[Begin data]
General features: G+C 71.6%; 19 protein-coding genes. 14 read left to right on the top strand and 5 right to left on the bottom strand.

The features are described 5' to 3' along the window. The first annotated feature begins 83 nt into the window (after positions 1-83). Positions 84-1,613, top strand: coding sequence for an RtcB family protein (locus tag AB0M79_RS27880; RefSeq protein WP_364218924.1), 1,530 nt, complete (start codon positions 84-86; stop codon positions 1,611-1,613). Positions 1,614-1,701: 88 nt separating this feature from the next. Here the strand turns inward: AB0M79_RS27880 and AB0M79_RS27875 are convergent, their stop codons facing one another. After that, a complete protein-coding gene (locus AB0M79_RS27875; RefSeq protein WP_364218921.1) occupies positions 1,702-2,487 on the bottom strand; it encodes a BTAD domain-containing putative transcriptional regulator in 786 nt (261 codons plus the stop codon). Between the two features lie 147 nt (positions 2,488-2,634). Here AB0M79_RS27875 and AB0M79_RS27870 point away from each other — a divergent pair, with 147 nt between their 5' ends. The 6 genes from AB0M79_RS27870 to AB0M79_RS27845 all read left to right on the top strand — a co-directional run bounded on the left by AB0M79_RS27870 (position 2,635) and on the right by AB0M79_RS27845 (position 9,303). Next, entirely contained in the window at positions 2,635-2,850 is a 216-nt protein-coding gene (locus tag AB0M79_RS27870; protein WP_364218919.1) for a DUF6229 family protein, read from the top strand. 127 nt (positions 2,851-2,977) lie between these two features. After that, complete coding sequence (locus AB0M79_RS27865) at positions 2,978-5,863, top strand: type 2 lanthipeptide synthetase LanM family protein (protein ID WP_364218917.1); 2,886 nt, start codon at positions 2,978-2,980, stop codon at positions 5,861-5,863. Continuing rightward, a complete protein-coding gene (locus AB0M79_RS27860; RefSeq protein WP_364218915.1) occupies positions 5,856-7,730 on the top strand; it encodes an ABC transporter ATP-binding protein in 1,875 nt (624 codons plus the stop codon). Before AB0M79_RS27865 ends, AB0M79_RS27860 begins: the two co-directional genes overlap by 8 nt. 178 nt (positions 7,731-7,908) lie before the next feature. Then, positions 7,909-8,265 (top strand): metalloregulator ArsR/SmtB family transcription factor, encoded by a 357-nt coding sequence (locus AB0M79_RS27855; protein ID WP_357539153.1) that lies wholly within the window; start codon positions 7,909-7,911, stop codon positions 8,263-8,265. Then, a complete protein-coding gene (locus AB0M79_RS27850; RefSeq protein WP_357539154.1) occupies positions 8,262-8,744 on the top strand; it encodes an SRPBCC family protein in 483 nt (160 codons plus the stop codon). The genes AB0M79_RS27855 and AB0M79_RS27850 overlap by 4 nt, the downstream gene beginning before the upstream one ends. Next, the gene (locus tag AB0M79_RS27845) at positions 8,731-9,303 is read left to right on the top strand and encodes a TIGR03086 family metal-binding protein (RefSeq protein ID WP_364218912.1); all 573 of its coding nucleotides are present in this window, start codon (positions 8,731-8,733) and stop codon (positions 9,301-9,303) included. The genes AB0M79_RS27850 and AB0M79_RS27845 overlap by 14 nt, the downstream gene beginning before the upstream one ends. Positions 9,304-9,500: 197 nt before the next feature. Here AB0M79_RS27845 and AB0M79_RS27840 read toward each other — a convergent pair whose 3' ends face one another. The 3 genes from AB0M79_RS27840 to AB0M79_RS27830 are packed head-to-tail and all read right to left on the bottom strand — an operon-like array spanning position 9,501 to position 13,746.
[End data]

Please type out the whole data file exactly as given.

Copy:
General features: G+C 71.6%; 19 protein-coding genes. 14 read left to right on the top strand and 5 right to left on the bottom strand.

The features are described 5' to 3' along the window. The first annotated feature begins 83 nt into the window (after positions 1-83). Positions 84-1,613, top strand: coding sequence for an RtcB family protein (locus tag AB0M79_RS27880; RefSeq protein WP_364218924.1), 1,530 nt, complete (start codon positions 84-86; stop codon positions 1,611-1,613). Positions 1,614-1,701: 88 nt separating this feature from the next. Here the strand turns inward: AB0M79_RS27880 and AB0M79_RS27875 are convergent, their stop codons facing one another. After that, a complete protein-coding gene (locus AB0M79_RS27875; RefSeq protein WP_364218921.1) occupies positions 1,702-2,487 on the bottom strand; it encodes a BTAD domain-containing putative transcriptional regulator in 786 nt (261 codons plus the stop codon). Between the two features lie 147 nt (positions 2,488-2,634). Here AB0M79_RS27875 and AB0M79_RS27870 point away from each other — a divergent pair, with 147 nt between their 5' ends. The 6 genes from AB0M79_RS27870 to AB0M79_RS27845 all read left to right on the top strand — a co-directional run bounded on the left by AB0M79_RS27870 (position 2,635) and on the right by AB0M79_RS27845 (position 9,303). Next, entirely contained in the window at positions 2,635-2,850 is a 216-nt protein-coding gene (locus tag AB0M79_RS27870; protein WP_364218919.1) for a DUF6229 family protein, read from the top strand. 127 nt (positions 2,851-2,977) lie between these two features. After that, complete coding sequence (locus AB0M79_RS27865) at positions 2,978-5,863, top strand: type 2 lanthipeptide synthetase LanM family protein (protein ID WP_364218917.1); 2,886 nt, start codon at positions 2,978-2,980, stop codon at positions 5,861-5,863. Continuing rightward, a complete protein-coding gene (locus AB0M79_RS27860; RefSeq protein WP_364218915.1) occupies positions 5,856-7,730 on the top strand; it encodes an ABC transporter ATP-binding protein in 1,875 nt (624 codons plus the stop codon). Before AB0M79_RS27865 ends, AB0M79_RS27860 begins: the two co-directional genes overlap by 8 nt. 178 nt (positions 7,731-7,908) lie before the next feature. Then, positions 7,909-8,265 (top strand): metalloregulator ArsR/SmtB family transcription factor, encoded by a 357-nt coding sequence (locus AB0M79_RS27855; protein ID WP_357539153.1) that lies wholly within the window; start codon positions 7,909-7,911, stop codon positions 8,263-8,265. Then, a complete protein-coding gene (locus AB0M79_RS27850; RefSeq protein WP_357539154.1) occupies positions 8,262-8,744 on the top strand; it encodes an SRPBCC family protein in 483 nt (160 codons plus the stop codon). The genes AB0M79_RS27855 and AB0M79_RS27850 overlap by 4 nt, the downstream gene beginning before the upstream one ends. Next, the gene (locus tag AB0M79_RS27845) at positions 8,731-9,303 is read left to right on the top strand and encodes a TIGR03086 family metal-binding protein (RefSeq protein ID WP_364218912.1); all 573 of its coding nucleotides are present in this window, start codon (positions 8,731-8,733) and stop codon (positions 9,301-9,303) included. The genes AB0M79_RS27850 and AB0M79_RS27845 overlap by 14 nt, the downstream gene beginning before the upstream one ends. Positions 9,304-9,500: 197 nt before the next feature. Here AB0M79_RS27845 and AB0M79_RS27840 read toward each other — a convergent pair whose 3' ends face one another. The 3 genes from AB0M79_RS27840 to AB0M79_RS27830 are packed head-to-tail and all read right to left on the bottom strand — an operon-like array spanning position 9,501 to position 13,746.